The whirlwinds of revolt would continue to shake the very foundations of the country: "And those who hope that the Negro needed to blow off steam and will now be content will have a rude awakening if the nation returns to business as normal," King said. It would be fatal for the nation "to overlook the urgency of the moment and to underestimate the determination of the Negro".
Wearied by the suffocating heat, the crowd's initial response was muted. The speech was not going well. "Tell 'em about the dream, Martin," shouted Mahalia Jackson, referring to a rhetorical riff that King had used several times before, but which had not made it into his prepared speech because aides insisted he needed fresh material. But King decided to cast aside his prepared notes, and launched extemporaneously into the refrain for which he will forever be remembered.
"I have a dream that one day this nation will rise up and live out the true meaning of its creed," he shouted, his out-stretched right arm reaching towards the sky. Soon he was hitting his rhythm, invigorated by the chants and cries of the crowd. "Dream on!" they shouted. "Dream on!"
With his voice thundering down the Mall, King imagined a future in which his children could "live in a nation where they will not be judged by the colour of their skin but by the content of their character". Then he reached his impassioned finale.
Watching at the White House, the president was riveted. Like so many Americans, it was the first time he had heard the 34-year-old preacher deliver a speech in its entirety - the first time he had taken its measure, listened to its cadence. "He's good," Kennedy told one of his advisors. "He's damned good." The aide was struck, however, that the president seemed impressed more by the quality of King's performance rather than the power of his message.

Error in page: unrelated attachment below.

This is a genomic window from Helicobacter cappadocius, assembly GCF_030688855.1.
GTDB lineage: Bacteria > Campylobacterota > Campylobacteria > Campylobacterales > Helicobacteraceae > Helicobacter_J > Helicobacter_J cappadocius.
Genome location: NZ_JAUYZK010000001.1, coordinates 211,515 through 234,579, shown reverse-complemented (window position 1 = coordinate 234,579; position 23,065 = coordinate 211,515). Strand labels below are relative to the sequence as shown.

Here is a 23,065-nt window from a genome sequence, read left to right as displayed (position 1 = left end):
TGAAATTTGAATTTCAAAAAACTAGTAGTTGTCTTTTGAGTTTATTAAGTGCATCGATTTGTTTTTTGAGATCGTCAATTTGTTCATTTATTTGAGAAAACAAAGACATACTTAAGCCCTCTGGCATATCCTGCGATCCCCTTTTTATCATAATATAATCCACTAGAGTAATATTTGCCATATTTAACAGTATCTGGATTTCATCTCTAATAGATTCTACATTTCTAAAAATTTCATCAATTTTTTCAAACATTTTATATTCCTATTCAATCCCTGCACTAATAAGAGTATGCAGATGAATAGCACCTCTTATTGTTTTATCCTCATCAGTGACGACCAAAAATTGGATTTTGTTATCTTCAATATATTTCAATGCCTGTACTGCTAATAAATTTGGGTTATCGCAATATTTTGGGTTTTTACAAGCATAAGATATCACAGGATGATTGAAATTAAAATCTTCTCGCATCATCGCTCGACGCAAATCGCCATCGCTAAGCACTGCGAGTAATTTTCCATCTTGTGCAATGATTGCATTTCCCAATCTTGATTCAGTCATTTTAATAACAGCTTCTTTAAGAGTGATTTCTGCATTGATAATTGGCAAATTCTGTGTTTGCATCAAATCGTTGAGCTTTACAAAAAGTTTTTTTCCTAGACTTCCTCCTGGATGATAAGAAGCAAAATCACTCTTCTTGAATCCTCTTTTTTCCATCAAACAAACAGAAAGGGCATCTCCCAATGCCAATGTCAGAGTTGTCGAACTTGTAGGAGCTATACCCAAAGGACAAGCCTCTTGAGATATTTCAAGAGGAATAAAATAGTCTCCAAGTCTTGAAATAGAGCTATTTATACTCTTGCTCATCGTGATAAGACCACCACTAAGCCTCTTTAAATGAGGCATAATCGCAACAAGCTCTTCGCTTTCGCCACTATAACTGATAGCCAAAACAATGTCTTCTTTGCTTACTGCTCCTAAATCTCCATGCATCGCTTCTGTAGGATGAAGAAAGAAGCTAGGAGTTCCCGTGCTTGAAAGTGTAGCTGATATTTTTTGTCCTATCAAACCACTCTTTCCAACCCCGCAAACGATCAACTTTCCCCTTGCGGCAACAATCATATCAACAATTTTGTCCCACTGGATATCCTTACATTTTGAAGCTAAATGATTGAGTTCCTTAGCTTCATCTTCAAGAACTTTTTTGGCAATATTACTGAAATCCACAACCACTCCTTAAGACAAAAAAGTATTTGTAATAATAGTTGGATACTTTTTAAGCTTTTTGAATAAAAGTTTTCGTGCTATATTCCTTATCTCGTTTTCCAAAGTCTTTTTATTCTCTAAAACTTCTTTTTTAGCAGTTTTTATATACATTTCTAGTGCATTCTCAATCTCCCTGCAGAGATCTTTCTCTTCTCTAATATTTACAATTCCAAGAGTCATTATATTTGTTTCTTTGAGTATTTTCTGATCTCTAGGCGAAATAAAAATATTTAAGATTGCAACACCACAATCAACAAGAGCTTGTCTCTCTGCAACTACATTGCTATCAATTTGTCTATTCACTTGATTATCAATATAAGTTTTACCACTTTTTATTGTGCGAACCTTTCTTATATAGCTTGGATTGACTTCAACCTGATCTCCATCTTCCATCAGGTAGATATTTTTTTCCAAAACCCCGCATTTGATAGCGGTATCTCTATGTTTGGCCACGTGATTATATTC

But a vital message it was. King had made a compelling case for non-violent racial change, and done so with such eloquence and power that it reverberated not only on Washington's Mall, but also in the living rooms of white Americans. Terrible and violent days lay ahead. But, for all the fears beforehand, this one, 28 August 1963, was staggeringly beautiful.
So happily, the march proved anticlimactic for the Washington police. By dusk, there had been just three arrests, all involving whites. In the event, the only threat to police came not from unruly protesters but the chicken box dinners handed out earlier in the morning, which had not been properly refrigerated. Just after 4pm, the police chief issued his most important order of the day: that under no circumstances should his officers touch the chicken.
At the foot of the Lincoln Memorial, King and his colleagues were bundled into a caravan of government limousines, which then edged slowly through the departing crowds to the White House. Kennedy met the black leaders with an out-stretched hand, and a jaunty reprise of the lilting refrain that had lifted the whole civil rights movement to a new spiritual plane: "I have a dream."
And with that, he ushered them into the Oval Office.
Nick Bryant is the author of The Bystander: John F Kennedy and the Struggle for Black Equality